New & Noteworthy

HRG’s five notable products from June 2023

Product introductions once recovered again in June, continuing their se-saw pattern that has held for the past year

For the month of June, suppliers introduced 133 products, which is 44 more items than they released in the previous month. Waukesha, Wis.-based HRG reviewed 37 products in the health category, 43 in the wellness sector and 52 items in the beauty aisle to see which ones stood out as Products to Watch.

Here is what they found:

1. Triple Paste Adult Incontinence Rash Treatment 8 oz.

Triple Paste Adult Incontinence Rash Treatment from Advantice Health is formulated to create a moisture barrier to protect, soothe and treat irritated, chapped skin triggered by adult incontinence and sweat. It’s fragrance free, hypoallergenic, and can also reduce redness and chaffing. The treatment includes 12.8% zinc oxide and uses such ingredients as oat extract, chamomile and beeswax. It comes in an 8-oz. container.

2. CofixRX Nasal Solution

CofixRX said its CofixRX Nasal Solution provides lasting cleansing effects against airborne viruses and pathogens, allergens, bacteria, dust, and particulates. Formulated with povidone iodine, xylitol, vitamin D3 and carrageenan, the nasal solution is formulated to work in 15 seconds and last up to eight hours. It comes in a 0.34-oz. bottle.

3. Burt’s Bees Kids Immune Support Gummies Orange

Burt’s Bees developed Kid’s Immune Support Gummies containing essential nutrients like zinc and vitamin C to help support a healthy immune system. The gummies are formulated with natural manuka honey, acerola cherry (vitamin C), natural orange flavors, and do not contain gluten, synthetic colors, or GMOs. It’s intended for children four years and older. Each bottle contains 30 gummies.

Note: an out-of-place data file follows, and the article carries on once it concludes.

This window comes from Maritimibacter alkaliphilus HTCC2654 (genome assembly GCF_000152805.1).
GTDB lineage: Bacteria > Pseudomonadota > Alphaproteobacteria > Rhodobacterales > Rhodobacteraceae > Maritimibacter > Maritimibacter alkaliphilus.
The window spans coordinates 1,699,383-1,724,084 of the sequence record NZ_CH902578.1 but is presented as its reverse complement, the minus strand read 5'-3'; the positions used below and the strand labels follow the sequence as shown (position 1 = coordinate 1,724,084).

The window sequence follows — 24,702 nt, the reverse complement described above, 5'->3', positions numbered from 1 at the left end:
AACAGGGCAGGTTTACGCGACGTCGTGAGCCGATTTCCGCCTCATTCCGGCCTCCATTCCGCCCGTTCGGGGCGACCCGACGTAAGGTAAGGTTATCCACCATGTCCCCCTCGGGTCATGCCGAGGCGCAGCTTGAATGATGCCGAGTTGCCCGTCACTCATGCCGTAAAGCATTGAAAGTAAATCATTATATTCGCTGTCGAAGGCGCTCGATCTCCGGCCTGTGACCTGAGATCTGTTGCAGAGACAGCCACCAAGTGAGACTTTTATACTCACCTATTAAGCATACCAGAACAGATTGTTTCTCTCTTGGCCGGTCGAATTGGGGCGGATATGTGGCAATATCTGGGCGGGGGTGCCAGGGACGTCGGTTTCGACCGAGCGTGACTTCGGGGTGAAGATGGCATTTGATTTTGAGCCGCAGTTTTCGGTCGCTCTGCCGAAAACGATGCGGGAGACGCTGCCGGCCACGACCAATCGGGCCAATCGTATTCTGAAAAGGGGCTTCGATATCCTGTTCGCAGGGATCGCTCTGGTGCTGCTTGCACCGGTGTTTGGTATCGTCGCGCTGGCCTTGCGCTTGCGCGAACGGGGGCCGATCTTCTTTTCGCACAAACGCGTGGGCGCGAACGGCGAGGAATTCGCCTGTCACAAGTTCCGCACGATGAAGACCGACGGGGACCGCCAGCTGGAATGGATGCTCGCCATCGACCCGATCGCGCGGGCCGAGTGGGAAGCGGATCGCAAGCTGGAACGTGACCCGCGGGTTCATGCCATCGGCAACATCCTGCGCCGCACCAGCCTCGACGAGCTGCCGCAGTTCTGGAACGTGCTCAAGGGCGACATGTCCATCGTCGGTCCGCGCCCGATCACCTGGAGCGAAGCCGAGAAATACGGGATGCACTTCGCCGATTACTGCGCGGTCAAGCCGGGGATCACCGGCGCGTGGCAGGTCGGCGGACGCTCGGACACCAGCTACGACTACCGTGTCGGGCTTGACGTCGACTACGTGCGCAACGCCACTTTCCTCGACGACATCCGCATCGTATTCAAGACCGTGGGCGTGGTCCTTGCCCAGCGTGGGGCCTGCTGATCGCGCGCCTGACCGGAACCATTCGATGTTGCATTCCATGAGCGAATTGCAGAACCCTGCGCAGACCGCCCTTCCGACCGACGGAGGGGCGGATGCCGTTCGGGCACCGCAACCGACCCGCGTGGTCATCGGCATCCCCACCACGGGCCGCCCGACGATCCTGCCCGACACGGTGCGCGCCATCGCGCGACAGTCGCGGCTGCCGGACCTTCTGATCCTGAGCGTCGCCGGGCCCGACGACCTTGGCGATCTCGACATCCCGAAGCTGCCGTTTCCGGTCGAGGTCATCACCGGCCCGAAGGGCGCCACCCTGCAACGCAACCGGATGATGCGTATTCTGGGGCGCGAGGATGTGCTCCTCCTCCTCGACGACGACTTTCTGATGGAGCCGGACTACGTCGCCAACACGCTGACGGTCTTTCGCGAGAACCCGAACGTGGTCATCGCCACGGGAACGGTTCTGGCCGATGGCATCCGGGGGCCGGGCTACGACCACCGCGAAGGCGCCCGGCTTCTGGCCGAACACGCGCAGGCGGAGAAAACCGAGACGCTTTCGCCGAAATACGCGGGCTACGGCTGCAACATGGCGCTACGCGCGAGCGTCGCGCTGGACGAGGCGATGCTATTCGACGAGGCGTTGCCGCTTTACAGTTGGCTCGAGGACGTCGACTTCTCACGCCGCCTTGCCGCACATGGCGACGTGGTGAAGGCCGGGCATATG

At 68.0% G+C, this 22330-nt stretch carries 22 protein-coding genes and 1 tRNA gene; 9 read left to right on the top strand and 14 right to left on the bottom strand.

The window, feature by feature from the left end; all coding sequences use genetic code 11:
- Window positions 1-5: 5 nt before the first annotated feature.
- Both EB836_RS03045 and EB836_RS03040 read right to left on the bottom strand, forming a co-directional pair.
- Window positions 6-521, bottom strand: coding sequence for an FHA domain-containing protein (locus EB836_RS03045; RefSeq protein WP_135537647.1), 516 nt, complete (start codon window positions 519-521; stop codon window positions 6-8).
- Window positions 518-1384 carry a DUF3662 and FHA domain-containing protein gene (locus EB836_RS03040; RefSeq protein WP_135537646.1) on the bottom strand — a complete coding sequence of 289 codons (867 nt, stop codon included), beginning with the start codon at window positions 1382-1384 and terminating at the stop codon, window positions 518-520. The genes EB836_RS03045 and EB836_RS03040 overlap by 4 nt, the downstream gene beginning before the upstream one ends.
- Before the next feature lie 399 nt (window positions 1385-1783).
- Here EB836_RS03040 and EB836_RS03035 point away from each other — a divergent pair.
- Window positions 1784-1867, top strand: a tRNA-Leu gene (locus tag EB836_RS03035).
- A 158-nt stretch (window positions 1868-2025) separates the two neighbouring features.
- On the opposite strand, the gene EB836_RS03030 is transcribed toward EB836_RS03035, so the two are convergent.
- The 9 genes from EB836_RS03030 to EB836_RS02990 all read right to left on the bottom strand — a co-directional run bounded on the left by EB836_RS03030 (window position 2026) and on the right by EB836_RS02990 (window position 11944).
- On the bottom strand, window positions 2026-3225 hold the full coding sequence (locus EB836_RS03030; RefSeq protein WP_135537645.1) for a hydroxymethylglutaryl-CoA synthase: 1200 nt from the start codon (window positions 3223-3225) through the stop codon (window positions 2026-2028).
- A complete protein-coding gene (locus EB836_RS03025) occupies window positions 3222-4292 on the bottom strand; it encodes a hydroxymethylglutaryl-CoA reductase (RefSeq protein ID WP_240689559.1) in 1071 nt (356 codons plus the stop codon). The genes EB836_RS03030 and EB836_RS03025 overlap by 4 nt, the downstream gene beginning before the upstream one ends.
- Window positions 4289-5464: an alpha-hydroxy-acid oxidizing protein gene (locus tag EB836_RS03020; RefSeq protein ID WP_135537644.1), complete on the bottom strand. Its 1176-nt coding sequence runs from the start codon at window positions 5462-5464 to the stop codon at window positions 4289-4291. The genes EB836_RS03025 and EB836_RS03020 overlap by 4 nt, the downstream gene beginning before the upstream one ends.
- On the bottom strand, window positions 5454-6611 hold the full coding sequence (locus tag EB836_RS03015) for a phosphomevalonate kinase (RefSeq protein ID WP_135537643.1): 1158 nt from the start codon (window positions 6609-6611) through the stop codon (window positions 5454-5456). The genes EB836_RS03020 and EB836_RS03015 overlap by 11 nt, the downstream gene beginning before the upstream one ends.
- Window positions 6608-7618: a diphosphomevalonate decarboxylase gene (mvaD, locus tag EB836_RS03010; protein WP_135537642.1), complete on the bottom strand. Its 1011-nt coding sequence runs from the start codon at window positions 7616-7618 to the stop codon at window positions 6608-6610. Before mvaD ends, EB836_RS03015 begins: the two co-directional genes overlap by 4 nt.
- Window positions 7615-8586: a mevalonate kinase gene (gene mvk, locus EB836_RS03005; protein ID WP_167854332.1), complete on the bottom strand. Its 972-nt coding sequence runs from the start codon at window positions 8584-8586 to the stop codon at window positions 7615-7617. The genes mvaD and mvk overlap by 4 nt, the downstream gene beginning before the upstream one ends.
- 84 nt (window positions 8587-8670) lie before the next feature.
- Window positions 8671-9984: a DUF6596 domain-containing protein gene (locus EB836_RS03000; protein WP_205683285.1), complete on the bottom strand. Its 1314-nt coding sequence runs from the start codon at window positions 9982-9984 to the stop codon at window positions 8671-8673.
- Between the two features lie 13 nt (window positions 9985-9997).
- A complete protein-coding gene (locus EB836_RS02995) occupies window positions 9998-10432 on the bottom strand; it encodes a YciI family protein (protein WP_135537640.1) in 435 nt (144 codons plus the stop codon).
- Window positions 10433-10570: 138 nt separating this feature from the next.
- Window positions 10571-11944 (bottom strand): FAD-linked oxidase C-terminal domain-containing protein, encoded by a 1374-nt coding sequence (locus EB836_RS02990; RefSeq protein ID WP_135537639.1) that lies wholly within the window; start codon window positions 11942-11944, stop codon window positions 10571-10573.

4. Mucinex Fast-Max Kickstart Cold & Flu

Reckitt’s Mucinex Fast-Max Kickstart Cold & Flu was developed to provide rapid, multi-symptom relief first thing in the morning. Utilizing menthol to awaken senses and provide an instant cooling sensation, the “all-in-one” treatment is designed to relieve nine symptoms in one dose, including sore throat, fever, chest congestion, cough, nasal congestion, sinus congestion, sinus pressure, headache and body pain. It comes in a 6-oz. bottle.

5. Amlactin Daily Vitamin C Cream

Advantice Health said that Amlactin Daily Vitamin C Cream combines the brand’s triple blend of lactic acid and vitamin C to produce radiant, brightened, glowing skin. Developed without dyes, fragrances, and parabens, the cream is formulated to exfoliate and moisturize normal to dry skin. The tube comes in 4.9 oz.. dsn

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The pandemic shone a spotlight on the value of community-based pharmacy in reaching underserved communities

Retail pharmacies have long sought to address the challenges around health equity in the United States, but their efforts gained more traction—and visibility—in the last three years.

The pandemic helped bring many of the health system’s inequities to light, as underserved communities were disproportionately impacted, Jim Kirby, chief commercial officer at the Kroger Health division of Kroger Co., told Drug Store News

“The COVID-19 pandemic brought needed attention to issues that have been impacting communities for years, including the urgent need to improve access to nutritious foods and to provide healthcare to vulnerable populations and underserved communities,” he said.